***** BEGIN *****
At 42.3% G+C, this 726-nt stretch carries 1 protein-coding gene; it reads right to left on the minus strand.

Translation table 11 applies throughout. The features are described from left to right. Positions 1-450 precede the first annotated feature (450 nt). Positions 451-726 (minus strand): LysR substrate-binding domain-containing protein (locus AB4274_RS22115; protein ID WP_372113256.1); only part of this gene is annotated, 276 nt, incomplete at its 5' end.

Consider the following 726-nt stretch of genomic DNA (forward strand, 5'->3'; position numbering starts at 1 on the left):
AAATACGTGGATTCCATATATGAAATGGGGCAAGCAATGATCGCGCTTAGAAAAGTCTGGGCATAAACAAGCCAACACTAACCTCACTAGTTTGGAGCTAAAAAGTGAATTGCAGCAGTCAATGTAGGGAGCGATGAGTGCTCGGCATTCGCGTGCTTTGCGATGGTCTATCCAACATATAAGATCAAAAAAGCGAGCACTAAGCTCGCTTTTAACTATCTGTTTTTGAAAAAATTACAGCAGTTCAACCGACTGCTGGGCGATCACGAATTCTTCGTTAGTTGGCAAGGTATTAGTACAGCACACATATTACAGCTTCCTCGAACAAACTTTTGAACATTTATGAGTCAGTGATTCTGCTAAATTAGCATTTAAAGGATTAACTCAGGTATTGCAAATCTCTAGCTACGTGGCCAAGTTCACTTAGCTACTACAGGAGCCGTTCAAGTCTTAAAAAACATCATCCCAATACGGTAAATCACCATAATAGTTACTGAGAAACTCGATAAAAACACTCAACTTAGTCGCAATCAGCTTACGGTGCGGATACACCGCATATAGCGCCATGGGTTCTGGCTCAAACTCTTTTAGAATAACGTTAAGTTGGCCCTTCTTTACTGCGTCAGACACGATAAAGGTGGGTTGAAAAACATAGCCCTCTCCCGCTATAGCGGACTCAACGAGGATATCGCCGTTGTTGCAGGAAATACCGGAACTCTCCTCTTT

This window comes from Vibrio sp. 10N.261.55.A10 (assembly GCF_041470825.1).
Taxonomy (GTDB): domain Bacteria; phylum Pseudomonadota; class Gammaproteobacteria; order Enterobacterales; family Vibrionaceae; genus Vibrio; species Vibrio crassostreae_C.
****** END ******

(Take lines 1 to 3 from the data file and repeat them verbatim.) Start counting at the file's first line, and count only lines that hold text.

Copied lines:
At 42.3% G+C, this 726-nt stretch carries 1 protein-coding gene; it reads right to left on the minus strand.

Translation table 11 applies throughout. The features are described from left to right. Positions 1-450 precede the first annotated feature (450 nt). Positions 451-726 (minus strand): LysR substrate-binding domain-containing protein (locus AB4274_RS22115; protein ID WP_372113256.1); only part of this gene is annotated, 276 nt, incomplete at its 5' end.

Consider the following 726-nt stretch of genomic DNA (forward strand, 5'->3'; position numbering starts at 1 on the left):